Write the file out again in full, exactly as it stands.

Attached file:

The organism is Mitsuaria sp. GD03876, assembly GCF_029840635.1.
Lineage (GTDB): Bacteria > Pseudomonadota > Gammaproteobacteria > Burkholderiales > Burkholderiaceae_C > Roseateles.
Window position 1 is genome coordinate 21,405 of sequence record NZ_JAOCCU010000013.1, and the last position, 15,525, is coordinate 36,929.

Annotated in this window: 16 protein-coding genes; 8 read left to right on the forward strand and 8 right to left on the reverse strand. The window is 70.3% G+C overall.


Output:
The organism is Mitsuaria sp. GD03876, assembly GCF_029840635.1.
Lineage (GTDB): Bacteria > Pseudomonadota > Gammaproteobacteria > Burkholderiales > Burkholderiaceae_C > Roseateles.
Window position 1 is genome coordinate 21,405 of sequence record NZ_JAOCCU010000013.1, and the last position, 15,525, is coordinate 36,929.

Annotated in this window: 16 protein-coding genes; 8 read left to right on the forward strand and 8 right to left on the reverse strand. The window is 70.3% G+C overall.